Employers should be advised that while very specific health and safety standards set out in Ontario’s Occupational Health and Safety Act (such as forklift training requirements) may be inapplicable to employees working abroad, employers still have a general duty to take every precaution reasonable in the circumstances to protect their workers. This duty exists independently of any applicable health and safety standard established by the host country. Employers should therefore apply the same “due diligence” standard to employees working abroad as they do to employees working in Canada, to the extent that they reasonably can.
Workplace safety and insurance
Where the remotely working employee sustains an injury abroad, the benefits and services under the Workplace Safety and Insurance Act, 1997 (“WSIA”) may remain available to that employee. Where the employee resides in and is usually employed in Ontario and the employer’s place of business is in Ontario, but the accident happens while the employee is employed outside of Ontario, the employee will be automatically entitled to benefits if the duration of employment outside of Ontario is less than six months. Alternatively, upon prior application by the employer, the Workplace Safety and Insurance Board may declare that the insurance plan applies to an employee whose employment outside of Ontario lasts or is likely to last six months or more.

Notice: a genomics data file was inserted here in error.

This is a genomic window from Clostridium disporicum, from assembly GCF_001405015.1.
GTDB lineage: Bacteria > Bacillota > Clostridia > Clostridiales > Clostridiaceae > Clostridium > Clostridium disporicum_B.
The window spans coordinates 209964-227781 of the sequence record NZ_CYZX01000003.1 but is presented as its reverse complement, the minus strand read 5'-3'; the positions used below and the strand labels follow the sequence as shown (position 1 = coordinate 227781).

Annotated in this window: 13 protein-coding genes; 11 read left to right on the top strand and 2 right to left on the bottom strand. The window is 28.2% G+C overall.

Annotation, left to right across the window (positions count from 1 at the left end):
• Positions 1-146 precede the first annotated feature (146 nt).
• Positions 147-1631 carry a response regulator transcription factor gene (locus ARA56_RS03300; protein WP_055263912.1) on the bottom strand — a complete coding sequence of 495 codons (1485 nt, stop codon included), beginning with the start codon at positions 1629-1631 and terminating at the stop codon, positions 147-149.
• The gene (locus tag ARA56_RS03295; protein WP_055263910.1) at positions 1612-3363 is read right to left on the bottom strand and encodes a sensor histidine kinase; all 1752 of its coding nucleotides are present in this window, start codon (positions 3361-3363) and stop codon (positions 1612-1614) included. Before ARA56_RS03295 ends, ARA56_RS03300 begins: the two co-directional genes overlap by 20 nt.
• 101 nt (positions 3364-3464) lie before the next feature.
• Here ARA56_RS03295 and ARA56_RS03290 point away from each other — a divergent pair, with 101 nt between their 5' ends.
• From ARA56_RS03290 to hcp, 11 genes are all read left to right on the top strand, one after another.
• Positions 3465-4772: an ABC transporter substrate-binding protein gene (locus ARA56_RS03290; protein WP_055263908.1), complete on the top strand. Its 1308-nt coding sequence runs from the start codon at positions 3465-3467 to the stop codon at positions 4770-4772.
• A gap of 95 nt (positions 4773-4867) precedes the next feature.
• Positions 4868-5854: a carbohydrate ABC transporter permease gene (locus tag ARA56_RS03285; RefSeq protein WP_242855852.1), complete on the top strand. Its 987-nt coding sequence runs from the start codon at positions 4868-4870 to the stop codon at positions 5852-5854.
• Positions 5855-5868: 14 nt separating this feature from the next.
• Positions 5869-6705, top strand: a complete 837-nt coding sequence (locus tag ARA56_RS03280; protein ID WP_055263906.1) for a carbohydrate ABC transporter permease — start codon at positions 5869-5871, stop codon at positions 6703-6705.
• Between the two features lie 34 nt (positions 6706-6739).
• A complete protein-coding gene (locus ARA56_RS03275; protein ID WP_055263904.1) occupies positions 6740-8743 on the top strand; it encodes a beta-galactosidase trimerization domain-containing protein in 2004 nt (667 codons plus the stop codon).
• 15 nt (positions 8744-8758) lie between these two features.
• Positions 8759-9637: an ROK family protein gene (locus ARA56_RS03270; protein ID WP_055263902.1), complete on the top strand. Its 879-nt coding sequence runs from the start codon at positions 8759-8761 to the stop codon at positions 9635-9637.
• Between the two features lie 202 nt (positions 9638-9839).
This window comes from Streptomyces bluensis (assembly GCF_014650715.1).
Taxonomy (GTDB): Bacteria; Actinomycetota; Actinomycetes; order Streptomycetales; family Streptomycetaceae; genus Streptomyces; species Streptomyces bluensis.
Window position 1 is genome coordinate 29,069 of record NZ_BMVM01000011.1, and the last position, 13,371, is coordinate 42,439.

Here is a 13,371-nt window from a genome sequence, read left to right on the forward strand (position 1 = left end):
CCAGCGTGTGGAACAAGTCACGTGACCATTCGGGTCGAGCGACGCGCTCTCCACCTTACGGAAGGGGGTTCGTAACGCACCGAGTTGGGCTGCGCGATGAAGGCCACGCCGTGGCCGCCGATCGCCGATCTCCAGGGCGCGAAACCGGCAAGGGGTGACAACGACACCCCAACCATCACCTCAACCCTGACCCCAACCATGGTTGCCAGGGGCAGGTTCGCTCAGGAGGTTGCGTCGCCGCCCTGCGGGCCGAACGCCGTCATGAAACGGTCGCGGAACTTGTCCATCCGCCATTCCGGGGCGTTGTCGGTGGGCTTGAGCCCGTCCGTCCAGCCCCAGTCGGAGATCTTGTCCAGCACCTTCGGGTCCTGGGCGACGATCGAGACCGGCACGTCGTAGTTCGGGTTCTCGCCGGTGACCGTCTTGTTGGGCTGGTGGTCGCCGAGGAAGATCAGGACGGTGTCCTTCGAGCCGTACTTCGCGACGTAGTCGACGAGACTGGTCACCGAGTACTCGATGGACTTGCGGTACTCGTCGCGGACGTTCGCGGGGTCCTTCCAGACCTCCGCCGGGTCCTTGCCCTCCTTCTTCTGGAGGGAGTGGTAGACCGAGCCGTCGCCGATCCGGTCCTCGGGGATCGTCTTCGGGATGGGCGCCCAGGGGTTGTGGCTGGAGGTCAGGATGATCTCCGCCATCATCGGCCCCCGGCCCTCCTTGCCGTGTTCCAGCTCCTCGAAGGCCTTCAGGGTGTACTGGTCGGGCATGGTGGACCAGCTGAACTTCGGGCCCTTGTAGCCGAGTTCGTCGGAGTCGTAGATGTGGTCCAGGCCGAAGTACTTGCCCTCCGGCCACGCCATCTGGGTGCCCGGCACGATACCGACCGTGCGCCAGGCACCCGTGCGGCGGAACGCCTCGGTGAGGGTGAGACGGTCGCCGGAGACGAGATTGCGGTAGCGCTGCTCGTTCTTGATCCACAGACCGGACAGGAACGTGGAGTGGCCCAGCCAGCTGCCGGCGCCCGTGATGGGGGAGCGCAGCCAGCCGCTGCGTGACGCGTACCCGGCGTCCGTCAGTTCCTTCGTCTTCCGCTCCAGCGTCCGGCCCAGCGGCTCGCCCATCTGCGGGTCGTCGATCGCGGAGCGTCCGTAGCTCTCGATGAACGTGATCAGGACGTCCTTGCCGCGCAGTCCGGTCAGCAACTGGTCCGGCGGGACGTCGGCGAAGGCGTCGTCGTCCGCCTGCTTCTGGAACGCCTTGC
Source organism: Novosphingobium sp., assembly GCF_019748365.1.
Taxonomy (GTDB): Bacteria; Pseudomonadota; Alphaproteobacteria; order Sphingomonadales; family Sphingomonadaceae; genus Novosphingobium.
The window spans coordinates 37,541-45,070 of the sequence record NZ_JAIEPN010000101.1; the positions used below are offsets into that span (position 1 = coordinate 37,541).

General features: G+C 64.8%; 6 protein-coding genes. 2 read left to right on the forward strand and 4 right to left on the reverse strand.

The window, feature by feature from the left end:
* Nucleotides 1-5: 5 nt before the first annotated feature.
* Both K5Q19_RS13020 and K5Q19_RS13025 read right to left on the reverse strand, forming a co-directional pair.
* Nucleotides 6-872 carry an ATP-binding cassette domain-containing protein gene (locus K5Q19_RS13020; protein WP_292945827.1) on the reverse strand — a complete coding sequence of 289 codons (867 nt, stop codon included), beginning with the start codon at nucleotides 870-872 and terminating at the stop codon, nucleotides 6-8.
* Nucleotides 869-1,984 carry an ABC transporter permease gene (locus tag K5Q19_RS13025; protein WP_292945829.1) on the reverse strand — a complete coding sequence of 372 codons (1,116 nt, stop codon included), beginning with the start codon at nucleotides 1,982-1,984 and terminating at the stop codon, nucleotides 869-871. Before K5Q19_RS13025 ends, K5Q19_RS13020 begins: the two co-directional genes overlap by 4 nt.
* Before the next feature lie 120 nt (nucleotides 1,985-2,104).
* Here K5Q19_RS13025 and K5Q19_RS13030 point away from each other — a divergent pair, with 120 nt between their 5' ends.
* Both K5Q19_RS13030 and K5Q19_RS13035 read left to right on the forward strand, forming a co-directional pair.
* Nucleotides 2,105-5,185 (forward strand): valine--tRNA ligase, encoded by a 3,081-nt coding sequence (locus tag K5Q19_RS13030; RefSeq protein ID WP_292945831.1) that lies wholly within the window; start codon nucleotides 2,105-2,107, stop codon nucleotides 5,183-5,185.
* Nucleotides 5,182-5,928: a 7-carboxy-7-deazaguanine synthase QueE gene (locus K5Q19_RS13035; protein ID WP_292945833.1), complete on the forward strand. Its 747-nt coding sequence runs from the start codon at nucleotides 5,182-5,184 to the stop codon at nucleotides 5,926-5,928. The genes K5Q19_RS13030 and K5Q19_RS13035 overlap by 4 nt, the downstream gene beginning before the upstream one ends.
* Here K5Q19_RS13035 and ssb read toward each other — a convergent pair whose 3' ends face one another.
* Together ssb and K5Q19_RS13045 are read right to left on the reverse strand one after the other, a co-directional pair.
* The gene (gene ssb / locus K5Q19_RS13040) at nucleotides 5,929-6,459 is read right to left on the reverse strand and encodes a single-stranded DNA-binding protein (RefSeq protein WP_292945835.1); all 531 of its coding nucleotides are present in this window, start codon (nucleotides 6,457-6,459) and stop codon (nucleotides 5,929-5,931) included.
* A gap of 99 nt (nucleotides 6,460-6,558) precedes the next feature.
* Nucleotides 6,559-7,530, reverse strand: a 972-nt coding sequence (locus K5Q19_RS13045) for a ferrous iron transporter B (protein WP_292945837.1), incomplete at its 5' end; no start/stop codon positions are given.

If an employee is entitled to benefits under the WSIA relating to an accident and is also entitled to compensation under the laws of another jurisdiction in respect of the accident, the employee must elect whether to receive benefits under the WSIA or to receive compensation under the laws of the other jurisdiction.
Practical considerations for remote work agreements
Employers should ensure to update workplace policies to clearly set out their position regarding requests to work remotely from abroad, while still carefully considering the particular circumstances of each request. When a request is authorized, the employer should enter into a written agreement with the employee that clearly sets out the terms of the work arrangement.
The remote work agreement should make it clear that the employer retains authority over where work is to be performed, and that any future relocations will require its prior authorization. An agreement that is silent on this issue may leave the door open for the employee to work from different locations than originally agreed upon.
The agreement should also lay out terms regarding cancellation of the remote work arrangement. If remote work is or becomes an essential term of employment—that is, created by the employment agreement, a workplace policy, or by condonation over a long period of time—then the employer should not unilaterally change the terms of employment by simply requiring the employee to return to the office. An employer who does so may risk a claim of constructive dismissal.
If remote work arrangements are properly managed with the above considerations in mind, employers may be able to minimize a variety of legal risks and adopt overseas remote work arrangements.
This blog is provided as an information service and summary of workplace legal issues.
This information is not intended as legal advice.